Students are given a general topic to debate, and form into ‘expert witness groups’ who present facts to support their opinions, with one group the decision makers.
The decision makers need to decide on a list of questions to ask each different group, and the groups need to be knowledgeable enough to answer those questions without being exposed to them beforehand.
This may seem like a very long process, and indeed you could extend it to take multiple lessons, but I have seen it done in a one-hour session.
Students are put into two groups, lined up facing the board. A question is asked and the first student to run up and ‘splat’ the board (works particularly well with a fly swat) is able to answer. Points are given for correct answers.
Students are given a set of questions and answers. They line up and are given a set amount of time to ask and answer the questions, before moving on to another partner. As they go, they collect points for correctly answering questions. The person with the most points wins (or could be couple).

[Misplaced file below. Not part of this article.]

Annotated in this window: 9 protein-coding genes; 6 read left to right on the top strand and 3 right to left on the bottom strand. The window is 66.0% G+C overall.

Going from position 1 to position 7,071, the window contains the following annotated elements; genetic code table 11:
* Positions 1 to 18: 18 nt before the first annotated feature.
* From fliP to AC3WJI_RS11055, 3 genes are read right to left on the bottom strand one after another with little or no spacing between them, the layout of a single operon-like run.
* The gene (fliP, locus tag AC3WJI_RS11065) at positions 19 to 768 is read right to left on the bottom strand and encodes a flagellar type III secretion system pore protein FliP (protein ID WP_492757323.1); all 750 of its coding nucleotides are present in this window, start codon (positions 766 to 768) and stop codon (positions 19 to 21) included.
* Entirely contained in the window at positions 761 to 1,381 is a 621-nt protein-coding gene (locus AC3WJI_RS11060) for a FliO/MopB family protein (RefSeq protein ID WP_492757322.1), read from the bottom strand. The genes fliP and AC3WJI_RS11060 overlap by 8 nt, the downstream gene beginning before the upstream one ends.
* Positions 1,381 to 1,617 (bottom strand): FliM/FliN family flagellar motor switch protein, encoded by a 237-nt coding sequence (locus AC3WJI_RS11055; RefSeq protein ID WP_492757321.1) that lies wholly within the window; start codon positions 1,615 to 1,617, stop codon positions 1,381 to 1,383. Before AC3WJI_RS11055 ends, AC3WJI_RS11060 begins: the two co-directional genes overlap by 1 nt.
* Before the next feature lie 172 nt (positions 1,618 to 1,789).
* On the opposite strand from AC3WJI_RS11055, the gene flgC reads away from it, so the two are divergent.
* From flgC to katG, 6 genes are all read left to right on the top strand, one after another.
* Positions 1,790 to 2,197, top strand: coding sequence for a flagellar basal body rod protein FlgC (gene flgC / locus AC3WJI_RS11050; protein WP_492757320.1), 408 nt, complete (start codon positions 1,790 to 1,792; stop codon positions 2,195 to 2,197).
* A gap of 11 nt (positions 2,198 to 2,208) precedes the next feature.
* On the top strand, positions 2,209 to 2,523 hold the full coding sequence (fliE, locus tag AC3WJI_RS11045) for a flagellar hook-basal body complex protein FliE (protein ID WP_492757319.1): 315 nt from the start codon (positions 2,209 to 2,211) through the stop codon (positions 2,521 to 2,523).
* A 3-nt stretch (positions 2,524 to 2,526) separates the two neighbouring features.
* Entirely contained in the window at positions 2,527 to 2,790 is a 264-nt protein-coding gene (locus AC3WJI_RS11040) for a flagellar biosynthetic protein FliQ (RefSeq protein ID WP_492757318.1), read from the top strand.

Celebrity Heads (or Who Am I?)
Students are given a name or description that they have to guess by questioning the class (e.g. Am I found in a plant cell?). The other student can only answer Yes or No. The first student to guess their name/description wins.
Students are given or create bingo cards with key terms. You read out descriptions, rather than the words themselves, and the students have to figure out if they have that word or not.
Big Question, Short Walk
This can be used as an activity in its own right, or as a directed way to move between different locations. The students are given a ‘big question’, usually something that does not have a definite or right/wrong answer, for example ‘what would happen if people grew wings’. It can be related to the content, but that’s not necessary either. They are to walk in pairs and discuss the question (quietly if they are moving between locations).
They don’t necessarily need to come to a definite answer, but should be able to share their discussion with the rest of the class (when you call them back together or reach the location you are moving to).
I would love to hear of other great ideas in the comments below! Alternatively, if you would like more information about how you could use an activity with your class, please get in touch.